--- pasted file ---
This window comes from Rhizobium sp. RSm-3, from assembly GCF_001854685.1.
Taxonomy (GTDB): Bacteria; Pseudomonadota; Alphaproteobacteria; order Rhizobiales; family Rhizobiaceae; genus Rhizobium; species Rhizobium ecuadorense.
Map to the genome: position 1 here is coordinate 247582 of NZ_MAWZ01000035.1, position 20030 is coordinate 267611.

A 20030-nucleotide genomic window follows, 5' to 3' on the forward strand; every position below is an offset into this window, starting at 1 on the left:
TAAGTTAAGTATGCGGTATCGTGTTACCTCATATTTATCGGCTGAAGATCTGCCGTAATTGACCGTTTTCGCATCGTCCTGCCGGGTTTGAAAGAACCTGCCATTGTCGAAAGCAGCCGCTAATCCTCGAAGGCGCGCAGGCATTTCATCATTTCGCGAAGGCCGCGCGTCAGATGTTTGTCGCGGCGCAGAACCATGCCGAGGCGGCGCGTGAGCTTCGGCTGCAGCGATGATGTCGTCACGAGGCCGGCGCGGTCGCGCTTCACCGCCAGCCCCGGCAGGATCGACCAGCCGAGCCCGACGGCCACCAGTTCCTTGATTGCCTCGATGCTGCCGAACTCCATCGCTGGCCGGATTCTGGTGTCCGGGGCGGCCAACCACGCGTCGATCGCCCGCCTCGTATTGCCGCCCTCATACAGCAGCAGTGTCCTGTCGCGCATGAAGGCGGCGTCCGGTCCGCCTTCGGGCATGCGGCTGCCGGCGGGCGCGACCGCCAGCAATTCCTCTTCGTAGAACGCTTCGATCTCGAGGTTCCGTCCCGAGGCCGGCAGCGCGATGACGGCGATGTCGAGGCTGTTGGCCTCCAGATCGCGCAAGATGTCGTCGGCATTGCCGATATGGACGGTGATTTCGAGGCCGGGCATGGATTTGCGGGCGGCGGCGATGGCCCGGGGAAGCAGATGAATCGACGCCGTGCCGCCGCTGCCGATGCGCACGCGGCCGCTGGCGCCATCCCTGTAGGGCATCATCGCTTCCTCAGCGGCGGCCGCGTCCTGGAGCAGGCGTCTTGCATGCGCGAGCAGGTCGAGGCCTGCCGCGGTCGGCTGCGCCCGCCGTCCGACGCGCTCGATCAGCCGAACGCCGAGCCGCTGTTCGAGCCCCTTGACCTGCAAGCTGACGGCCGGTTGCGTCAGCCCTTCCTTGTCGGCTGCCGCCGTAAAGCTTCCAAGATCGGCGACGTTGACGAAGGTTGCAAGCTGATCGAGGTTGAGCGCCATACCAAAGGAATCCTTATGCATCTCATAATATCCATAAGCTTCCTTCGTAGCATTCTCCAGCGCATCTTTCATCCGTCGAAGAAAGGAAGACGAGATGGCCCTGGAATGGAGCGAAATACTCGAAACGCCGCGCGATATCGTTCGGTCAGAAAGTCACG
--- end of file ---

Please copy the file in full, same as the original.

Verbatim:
This window comes from Rhizobium sp. RSm-3, from assembly GCF_001854685.1.
Taxonomy (GTDB): Bacteria; Pseudomonadota; Alphaproteobacteria; order Rhizobiales; family Rhizobiaceae; genus Rhizobium; species Rhizobium ecuadorense.
Map to the genome: position 1 here is coordinate 247582 of NZ_MAWZ01000035.1, position 20030 is coordinate 267611.

A 20030-nucleotide genomic window follows, 5' to 3' on the forward strand; every position below is an offset into this window, starting at 1 on the left:
TAAGTTAAGTATGCGGTATCGTGTTACCTCATATTTATCGGCTGAAGATCTGCCGTAATTGACCGTTTTCGCATCGTCCTGCCGGGTTTGAAAGAACCTGCCATTGTCGAAAGCAGCCGCTAATCCTCGAAGGCGCGCAGGCATTTCATCATTTCGCGAAGGCCGCGCGTCAGATGTTTGTCGCGGCGCAGAACCATGCCGAGGCGGCGCGTGAGCTTCGGCTGCAGCGATGATGTCGTCACGAGGCCGGCGCGGTCGCGCTTCACCGCCAGCCCCGGCAGGATCGACCAGCCGAGCCCGACGGCCACCAGTTCCTTGATTGCCTCGATGCTGCCGAACTCCATCGCTGGCCGGATTCTGGTGTCCGGGGCGGCCAACCACGCGTCGATCGCCCGCCTCGTATTGCCGCCCTCATACAGCAGCAGTGTCCTGTCGCGCATGAAGGCGGCGTCCGGTCCGCCTTCGGGCATGCGGCTGCCGGCGGGCGCGACCGCCAGCAATTCCTCTTCGTAGAACGCTTCGATCTCGAGGTTCCGTCCCGAGGCCGGCAGCGCGATGACGGCGATGTCGAGGCTGTTGGCCTCCAGATCGCGCAAGATGTCGTCGGCATTGCCGATATGGACGGTGATTTCGAGGCCGGGCATGGATTTGCGGGCGGCGGCGATGGCCCGGGGAAGCAGATGAATCGACGCCGTGCCGCCGCTGCCGATGCGCACGCGGCCGCTGGCGCCATCCCTGTAGGGCATCATCGCTTCCTCAGCGGCGGCCGCGTCCTGGAGCAGGCGTCTTGCATGCGCGAGCAGGTCGAGGCCTGCCGCGGTCGGCTGCGCCCGCCGTCCGACGCGCTCGATCAGCCGAACGCCGAGCCGCTGTTCGAGCCCCTTGACCTGCAAGCTGACGGCCGGTTGCGTCAGCCCTTCCTTGTCGGCTGCCGCCGTAAAGCTTCCAAGATCGGCGACGTTGACGAAGGTTGCAAGCTGATCGAGGTTGAGCGCCATACCAAAGGAATCCTTATGCATCTCATAATATCCATAAGCTTCCTTCGTAGCATTCTCCAGCGCATCTTTCATCCGTCGAAGAAAGGAAGACGAGATGGCCCTGGAATGGAGCGAAATACTCGAAACGCCGCGCGATATCGTTCGGTCAGAAAGTCACG